Confidentiality of Permanent Records

Confidentiality of Permanent Records

Spartanburg Methodist College hereby informs students of the Family Educational Rights and Privacy Act of 1974 (FERPA or the “Buckley Amendment”).  This act, as amended, stipulates that all students, regardless of age, who are or have been in attendance at an institution of post-secondary education have the right to inspect and review their educational records within a reasonable period of time (not to exceed 45 days) after making a request for such a review.  In addition, this act was designed to protect the privacy of educational records and to provide guidelines for the correction of inaccurate or misleading data through informal and formal hearings.  Students also have the right to file complaints with the U.S. Department of Education concerning alleged failures by the institution to comply with the act.  Spartanburg Methodist College is in full compliance with the provisions of that legislation.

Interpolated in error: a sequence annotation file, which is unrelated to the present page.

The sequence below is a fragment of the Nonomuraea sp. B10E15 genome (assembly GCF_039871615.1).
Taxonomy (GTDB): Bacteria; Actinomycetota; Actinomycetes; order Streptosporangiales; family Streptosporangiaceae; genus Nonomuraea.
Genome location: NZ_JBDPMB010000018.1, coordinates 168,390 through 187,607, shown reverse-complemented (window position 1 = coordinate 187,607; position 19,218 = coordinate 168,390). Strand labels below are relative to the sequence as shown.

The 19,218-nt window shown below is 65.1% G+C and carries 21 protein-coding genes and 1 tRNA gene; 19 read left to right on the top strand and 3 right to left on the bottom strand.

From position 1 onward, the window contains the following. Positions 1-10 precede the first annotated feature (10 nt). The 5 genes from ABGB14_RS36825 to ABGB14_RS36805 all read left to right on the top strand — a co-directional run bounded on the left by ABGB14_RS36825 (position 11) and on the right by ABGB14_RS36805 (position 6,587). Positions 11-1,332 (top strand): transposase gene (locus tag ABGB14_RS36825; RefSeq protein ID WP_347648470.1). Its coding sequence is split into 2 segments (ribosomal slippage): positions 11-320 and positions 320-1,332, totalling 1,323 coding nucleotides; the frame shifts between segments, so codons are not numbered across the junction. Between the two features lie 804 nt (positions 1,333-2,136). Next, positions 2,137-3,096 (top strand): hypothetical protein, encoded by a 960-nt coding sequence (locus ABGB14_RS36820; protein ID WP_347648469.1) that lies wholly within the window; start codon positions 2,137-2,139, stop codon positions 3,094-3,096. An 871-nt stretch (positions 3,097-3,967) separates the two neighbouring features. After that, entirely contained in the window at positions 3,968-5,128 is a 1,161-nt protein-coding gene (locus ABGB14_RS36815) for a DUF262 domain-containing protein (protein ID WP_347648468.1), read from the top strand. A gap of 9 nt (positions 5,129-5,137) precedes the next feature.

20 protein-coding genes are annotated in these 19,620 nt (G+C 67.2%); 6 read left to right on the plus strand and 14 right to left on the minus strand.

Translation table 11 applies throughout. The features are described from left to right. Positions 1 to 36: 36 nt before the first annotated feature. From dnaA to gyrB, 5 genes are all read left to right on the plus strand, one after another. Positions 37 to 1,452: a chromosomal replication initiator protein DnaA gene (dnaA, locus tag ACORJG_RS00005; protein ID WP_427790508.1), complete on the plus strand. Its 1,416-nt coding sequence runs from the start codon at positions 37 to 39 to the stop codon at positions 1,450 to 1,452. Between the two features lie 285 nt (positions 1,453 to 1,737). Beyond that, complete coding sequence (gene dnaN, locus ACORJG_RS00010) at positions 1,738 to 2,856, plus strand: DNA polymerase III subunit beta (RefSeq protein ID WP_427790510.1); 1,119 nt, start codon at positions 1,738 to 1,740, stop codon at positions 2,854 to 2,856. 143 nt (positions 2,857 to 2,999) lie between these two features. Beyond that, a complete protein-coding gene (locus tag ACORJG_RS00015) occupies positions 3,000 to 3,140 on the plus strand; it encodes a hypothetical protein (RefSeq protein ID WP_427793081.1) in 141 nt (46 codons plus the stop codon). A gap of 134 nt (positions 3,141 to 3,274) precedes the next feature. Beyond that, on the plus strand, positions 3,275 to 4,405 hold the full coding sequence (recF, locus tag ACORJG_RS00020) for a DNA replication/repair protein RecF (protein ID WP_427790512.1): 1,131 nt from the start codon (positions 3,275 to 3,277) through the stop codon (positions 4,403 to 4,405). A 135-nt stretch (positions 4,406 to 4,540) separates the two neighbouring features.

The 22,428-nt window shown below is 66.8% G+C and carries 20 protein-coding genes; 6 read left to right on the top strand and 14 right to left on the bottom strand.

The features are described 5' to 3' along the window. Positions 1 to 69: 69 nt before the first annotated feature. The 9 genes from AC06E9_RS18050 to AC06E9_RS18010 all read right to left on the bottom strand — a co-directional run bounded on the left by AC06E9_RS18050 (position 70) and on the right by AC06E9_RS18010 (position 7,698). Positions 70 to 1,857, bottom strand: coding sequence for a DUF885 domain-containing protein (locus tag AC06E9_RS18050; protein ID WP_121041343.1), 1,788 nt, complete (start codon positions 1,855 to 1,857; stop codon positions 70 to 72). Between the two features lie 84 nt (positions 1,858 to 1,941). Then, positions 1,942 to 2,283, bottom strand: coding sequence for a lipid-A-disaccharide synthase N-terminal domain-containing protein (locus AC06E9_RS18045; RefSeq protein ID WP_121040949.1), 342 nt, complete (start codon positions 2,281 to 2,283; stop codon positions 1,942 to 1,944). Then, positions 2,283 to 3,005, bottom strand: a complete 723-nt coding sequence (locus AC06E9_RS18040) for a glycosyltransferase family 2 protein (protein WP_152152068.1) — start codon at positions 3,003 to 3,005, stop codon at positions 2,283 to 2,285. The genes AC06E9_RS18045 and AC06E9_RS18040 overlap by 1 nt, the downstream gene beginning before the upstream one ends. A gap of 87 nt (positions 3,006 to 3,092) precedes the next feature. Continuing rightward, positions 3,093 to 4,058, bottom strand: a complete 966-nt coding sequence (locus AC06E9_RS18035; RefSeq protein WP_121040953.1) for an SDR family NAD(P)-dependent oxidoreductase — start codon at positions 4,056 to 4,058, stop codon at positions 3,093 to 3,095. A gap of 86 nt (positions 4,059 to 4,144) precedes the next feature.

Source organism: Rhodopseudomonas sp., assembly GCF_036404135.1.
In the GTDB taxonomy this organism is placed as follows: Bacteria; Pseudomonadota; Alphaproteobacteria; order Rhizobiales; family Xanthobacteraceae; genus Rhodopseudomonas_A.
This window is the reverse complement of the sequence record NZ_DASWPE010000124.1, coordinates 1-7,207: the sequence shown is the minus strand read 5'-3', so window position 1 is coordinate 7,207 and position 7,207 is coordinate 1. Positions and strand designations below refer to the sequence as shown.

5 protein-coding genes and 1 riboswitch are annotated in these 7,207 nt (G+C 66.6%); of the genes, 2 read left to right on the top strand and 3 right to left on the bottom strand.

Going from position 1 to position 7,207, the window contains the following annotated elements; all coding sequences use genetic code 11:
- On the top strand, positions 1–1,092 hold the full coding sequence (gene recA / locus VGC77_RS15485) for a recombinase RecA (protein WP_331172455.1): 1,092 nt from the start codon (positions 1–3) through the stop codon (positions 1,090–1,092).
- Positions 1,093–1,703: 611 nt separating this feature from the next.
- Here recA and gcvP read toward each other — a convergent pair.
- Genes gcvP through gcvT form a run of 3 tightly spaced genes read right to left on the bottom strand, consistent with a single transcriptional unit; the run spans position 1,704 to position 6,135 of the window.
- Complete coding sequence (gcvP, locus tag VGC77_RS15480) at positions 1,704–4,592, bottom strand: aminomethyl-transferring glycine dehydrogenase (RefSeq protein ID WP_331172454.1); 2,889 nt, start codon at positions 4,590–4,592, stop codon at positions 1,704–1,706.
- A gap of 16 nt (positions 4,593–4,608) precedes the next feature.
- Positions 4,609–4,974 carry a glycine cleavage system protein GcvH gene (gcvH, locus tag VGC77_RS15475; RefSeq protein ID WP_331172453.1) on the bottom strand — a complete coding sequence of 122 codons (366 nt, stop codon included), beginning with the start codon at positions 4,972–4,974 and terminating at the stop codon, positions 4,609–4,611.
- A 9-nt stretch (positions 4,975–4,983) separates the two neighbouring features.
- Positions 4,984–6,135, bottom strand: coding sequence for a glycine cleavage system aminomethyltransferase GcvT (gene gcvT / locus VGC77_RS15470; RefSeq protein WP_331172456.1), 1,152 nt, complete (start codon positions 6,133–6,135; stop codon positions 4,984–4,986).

Although student records are considered confidential under this act, an exception is provided for directory information.  Directory information, which may be released to the public at large, includes the following:  name, address, email address, telephone number, cell phone number, dates of attendance, class, previous institutions attended, major field of study, awards, honors, degrees conferred, past and present participation in officially recognized sports and activities, physical factors (height, weight of athletes), and date and place of birth.  Students who prefer that Directory Information not be released must complete a written request to the Registrar's office no later than 30 days after the first day of the first semester of enrollment. Contact the Registrar's office via email if you have questions.